Audit flags 235 ghost workers
| Jul 25th 2019 | 2 min read
The county cannot account for 235 workers in its payroll, a report tabled in the county assembly has revealed.
The report tabled on Tuesday by the county Assembly’s Justice, Administration and Public Service committee, indicates that the county may have lost millions of shillings to ghost workers.
The audit was launched by the Assembly in August 2018 after emerged that more than a half of the county’s budget goes to worker’s salaries.
The committee, chaired by Kapyego Ward Rep, Evans Limo, found glaring discrepancies between reports on staffing issued by county departments and records obtained from the County Public Service Board (CPSB).
The committee noted that the discrepancies were similar all of the county’s 12 departments with the number of staff given by the county executives not tallying with that in the CPSB records.
Mr Limo said efforts to address the discrepancies failed after county executives declined to honour summons to appear before the team.
“The release of the report has been long overdue. We could not wait any longer since the CECs disregarded our summons. We cannot say they are ghost workers as of now until those in charge of the departments explain to us the variance in workforce,” Limo told The Standard yesterday.
The committee found that some names of retired workers were still appearing in the county’s payroll.
The most affected is education and technical training department with 52 employees unaccounted for. In the finance and economic planning docket, 18 employees could not be accounted for.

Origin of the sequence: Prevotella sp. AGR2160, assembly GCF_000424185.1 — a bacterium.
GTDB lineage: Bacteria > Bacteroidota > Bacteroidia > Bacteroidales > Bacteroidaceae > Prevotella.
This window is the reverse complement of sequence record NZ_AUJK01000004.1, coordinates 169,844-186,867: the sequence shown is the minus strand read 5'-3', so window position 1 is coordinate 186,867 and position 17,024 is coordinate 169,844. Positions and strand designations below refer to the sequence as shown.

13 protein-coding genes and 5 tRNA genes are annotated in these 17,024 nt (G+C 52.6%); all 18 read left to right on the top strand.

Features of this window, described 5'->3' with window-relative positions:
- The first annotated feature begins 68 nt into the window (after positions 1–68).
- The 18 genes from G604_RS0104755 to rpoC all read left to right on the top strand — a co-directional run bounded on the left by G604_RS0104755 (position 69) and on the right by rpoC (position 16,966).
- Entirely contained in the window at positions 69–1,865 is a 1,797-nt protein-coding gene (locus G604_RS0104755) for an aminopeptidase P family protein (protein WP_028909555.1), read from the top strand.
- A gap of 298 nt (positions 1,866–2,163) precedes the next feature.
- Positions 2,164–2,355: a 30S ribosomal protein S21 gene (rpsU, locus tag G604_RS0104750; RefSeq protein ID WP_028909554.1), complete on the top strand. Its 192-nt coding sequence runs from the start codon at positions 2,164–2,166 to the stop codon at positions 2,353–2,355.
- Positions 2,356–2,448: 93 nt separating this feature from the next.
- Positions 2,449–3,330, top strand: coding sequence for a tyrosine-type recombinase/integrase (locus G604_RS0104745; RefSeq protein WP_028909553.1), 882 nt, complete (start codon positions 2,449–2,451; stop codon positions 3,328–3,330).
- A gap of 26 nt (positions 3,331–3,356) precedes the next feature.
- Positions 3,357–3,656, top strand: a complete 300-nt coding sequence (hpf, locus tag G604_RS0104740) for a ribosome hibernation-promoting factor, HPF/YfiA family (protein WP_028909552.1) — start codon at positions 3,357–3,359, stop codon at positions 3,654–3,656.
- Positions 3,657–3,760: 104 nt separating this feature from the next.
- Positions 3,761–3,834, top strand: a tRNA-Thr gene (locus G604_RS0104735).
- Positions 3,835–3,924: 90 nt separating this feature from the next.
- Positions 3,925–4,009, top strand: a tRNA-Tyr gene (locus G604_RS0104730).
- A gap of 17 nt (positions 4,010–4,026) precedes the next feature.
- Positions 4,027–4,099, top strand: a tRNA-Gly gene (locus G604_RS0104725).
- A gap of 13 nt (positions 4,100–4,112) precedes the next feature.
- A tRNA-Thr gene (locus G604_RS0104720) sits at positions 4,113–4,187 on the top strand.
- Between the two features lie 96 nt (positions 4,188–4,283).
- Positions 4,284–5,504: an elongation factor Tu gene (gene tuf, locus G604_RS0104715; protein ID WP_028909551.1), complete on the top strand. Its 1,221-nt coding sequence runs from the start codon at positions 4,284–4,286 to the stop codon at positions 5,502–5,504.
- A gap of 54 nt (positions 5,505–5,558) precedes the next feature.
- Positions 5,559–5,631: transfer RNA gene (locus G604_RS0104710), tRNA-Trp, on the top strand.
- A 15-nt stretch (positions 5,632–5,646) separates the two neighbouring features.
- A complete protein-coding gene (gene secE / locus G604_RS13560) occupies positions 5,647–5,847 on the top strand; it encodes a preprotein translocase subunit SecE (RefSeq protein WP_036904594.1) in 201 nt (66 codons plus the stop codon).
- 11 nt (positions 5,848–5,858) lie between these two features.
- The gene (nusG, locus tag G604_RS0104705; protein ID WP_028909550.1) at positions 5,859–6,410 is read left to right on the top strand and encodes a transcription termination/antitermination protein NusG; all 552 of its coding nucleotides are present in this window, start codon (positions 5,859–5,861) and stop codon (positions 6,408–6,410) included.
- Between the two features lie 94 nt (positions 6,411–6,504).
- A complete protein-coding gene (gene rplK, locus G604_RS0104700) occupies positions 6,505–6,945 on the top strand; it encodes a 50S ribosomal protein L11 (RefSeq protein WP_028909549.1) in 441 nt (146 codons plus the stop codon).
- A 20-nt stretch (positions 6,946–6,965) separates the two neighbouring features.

The report elicited sharp reactions from ward reps.
“The report clearly demonstrates how the executive has over the years hemorrhaged funds meant for the development and service delivery. Millions of shillings have been lost through the ghost workers,” said Chepkorio ward rep, Willy Kiplagat, a member of the committee.
The Assembly’s Public Accounts and Investment committee chairman, Paul Kipyatich said the report indicted the executive for irregular staff hiring that has been eating into the county’s budget.
“The audit is an eye opener. We need to be told who are these being referred to as variance between the records in the different departments and CPSB. There is urgent need to rationalise staffing in the county because it appears there might be ghost workers and job duplication that has skyrocketed the wage bill,” he said.
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